With potential for school and office closures, I’m looking forward to the possibility of a few days of down-time with my kiddos. Without power for TV, video games, and computers, and with the need to limit power usage on their cell phones, we can instead enjoy each other’s company. Read books. Play board games. Get outside for a hike. Ride bikes. Eat simple meals by candlelight.

We have the opportunity to live lightly on the land, perhaps the best way to live all the time and not just in unusual circumstances.

 

Cover image by David Mark from Pixabay

Be Prepared

PSA: Check your fire extinguisher.

Over the last few weeks the Bay Area has had several warm and windy days. Guy hates wind, and each time he remarks: “It smells like fire weather.”

Good point, since last October the Tubbs Fire, the most destructive fire in California history, burned Santa Rosa to the ground.

This past weekend Q14 attended his first semi-formal dance with a group of friends. Not realizing the date conflict, Guy planned a fly fishing trip for the same weekend and C19 went along. Which left me on solo parent duty. And Q decided to host the after-party.

Our hot tub is on the fritz so he announced they would enjoy a fire in our backyard fire pit. Since my mind seems determined to hang on to its image of my youngest as also “too young,” I thought that sounded ludicrous. Until C and Guy both reminded me that Q is also an experienced, fire certified Boy Scout.

Together Q and I cleaned the house, shopped, and prepped snacks. He set up the fire pit and put out the beach chairs. He showered and put on his nice clothes and didn’t complain (much) about letting Mom take pictures.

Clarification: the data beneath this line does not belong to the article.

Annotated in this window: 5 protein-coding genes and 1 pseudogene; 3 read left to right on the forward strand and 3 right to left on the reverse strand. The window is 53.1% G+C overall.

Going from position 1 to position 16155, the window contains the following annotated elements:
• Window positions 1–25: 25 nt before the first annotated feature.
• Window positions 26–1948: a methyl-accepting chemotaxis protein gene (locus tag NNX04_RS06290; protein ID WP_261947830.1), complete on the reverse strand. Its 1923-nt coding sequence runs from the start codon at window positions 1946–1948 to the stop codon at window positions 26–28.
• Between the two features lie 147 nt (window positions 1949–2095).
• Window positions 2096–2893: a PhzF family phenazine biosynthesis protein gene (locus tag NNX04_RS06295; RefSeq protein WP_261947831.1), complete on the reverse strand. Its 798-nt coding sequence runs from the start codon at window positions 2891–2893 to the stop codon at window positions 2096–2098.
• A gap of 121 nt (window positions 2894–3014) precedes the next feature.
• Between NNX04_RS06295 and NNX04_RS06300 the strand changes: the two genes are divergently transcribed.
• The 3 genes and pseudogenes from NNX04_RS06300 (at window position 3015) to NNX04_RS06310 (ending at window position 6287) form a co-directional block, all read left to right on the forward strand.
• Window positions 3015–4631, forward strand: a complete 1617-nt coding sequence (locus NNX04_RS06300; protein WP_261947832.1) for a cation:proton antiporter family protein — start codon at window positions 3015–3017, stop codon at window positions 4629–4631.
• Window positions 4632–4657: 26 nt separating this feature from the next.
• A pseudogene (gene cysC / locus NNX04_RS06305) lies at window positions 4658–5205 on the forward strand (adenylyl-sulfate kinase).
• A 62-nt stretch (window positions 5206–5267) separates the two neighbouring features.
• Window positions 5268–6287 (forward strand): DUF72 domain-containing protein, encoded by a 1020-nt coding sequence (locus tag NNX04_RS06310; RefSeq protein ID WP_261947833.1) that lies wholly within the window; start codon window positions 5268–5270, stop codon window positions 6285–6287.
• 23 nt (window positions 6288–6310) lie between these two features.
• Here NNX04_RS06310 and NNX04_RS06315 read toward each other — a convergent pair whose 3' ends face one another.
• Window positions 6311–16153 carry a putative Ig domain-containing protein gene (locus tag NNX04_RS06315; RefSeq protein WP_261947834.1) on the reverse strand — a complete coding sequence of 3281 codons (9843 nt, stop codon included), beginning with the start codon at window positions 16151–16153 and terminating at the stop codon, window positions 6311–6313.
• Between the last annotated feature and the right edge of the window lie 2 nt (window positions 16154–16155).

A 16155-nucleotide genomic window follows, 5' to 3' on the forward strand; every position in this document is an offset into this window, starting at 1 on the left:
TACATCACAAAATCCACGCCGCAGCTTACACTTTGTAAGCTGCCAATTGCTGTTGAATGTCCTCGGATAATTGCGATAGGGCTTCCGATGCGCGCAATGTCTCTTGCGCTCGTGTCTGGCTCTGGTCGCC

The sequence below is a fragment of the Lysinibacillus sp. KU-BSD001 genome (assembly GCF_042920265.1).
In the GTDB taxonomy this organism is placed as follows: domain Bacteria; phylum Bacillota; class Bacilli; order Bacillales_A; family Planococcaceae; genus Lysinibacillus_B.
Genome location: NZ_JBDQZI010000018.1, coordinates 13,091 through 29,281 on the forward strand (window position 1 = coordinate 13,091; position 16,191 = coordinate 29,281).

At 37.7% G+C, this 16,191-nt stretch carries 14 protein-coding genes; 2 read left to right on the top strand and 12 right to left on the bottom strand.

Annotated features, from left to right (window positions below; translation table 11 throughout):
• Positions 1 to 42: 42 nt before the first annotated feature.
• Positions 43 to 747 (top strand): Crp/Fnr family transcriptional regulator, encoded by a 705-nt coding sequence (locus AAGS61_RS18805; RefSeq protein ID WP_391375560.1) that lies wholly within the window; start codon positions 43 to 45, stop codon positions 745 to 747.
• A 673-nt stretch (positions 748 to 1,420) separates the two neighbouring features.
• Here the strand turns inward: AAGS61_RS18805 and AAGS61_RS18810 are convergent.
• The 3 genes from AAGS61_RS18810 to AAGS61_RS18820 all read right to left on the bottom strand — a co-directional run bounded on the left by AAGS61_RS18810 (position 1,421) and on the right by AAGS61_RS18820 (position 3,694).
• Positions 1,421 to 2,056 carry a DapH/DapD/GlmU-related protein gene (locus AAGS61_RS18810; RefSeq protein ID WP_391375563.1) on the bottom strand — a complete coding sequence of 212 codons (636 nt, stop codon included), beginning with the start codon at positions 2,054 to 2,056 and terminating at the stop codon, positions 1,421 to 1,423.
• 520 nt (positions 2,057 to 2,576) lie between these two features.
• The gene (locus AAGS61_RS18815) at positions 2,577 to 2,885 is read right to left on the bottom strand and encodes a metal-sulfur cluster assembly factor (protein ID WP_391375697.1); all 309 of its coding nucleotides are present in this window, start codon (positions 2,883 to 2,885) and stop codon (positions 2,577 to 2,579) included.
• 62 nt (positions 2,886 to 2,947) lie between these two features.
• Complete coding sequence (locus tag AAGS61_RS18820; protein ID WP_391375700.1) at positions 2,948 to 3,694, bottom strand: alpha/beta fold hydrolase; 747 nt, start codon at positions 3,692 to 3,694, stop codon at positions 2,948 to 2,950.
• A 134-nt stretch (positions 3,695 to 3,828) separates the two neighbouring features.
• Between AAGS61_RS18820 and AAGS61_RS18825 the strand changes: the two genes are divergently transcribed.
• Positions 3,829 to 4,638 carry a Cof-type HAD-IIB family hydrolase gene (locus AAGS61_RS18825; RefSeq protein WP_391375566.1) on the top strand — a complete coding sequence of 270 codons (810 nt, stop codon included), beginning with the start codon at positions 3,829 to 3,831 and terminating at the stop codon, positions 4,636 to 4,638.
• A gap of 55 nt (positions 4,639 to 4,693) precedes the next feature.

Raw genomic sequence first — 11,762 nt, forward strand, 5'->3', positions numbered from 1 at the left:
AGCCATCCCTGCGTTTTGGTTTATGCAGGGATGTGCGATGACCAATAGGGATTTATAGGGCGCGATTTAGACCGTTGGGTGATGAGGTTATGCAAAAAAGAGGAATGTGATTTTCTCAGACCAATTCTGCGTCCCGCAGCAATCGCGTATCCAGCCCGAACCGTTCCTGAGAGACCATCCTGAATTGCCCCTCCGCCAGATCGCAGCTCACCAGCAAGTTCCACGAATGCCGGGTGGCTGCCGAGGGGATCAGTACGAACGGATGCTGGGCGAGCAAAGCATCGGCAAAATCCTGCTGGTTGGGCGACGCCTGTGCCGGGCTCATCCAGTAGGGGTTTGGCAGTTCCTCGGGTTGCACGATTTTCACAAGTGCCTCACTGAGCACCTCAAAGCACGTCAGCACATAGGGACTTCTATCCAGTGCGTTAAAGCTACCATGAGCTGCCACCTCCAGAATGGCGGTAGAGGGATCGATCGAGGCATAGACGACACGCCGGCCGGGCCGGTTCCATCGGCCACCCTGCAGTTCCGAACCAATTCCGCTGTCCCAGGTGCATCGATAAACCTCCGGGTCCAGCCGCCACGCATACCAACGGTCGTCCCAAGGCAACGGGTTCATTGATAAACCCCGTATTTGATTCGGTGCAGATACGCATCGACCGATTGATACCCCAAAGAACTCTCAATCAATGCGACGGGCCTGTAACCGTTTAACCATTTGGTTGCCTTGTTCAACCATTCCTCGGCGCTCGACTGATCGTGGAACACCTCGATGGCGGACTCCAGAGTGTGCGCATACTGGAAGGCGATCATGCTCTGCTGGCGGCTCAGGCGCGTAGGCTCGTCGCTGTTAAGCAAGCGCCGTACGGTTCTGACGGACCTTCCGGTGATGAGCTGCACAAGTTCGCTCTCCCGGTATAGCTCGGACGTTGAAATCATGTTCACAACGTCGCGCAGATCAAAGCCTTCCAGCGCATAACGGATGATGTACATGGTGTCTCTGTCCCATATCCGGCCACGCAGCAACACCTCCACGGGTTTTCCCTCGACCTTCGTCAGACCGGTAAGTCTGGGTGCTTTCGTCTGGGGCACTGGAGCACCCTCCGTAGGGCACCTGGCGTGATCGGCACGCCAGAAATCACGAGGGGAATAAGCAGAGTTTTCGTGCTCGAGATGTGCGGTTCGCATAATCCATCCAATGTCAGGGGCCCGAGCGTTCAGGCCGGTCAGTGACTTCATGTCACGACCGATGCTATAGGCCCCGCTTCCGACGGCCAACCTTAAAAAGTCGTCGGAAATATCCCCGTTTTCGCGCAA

The evening became a progressive party. The group convened at one home for pictures, then traveled to another home for dinner, where the adults stayed while the kids went to the dance. I picked kids up after two hours, at which point everyone moved to our house, kids outside and adults inside.

With Guy’s confidence ringing in my ears and guests in my kitchen, I didn’t watch Q start the fire. I also didn’t notice when he came inside for sweatshirts and bug spray. I did hop to when he made a mad dash for the fire extinguisher–which failed–and then shouted for water. I ran out with him and cranked the faucet while he aimed the hose.

Crisis averted, we discovered that someone had knocked the bug spray under the fire pit, where it got too hot and caught fire. A dramatic end to their evening around the fire pit became an excuse for getting up close and personal with our pet menagerie, not a bad trade off.

We learned we hadn’t been as prepared as we thought (adding a new extinguisher to the list of errands), and yet Q handled the situation well. One more hands-on learning experience, one more story to share.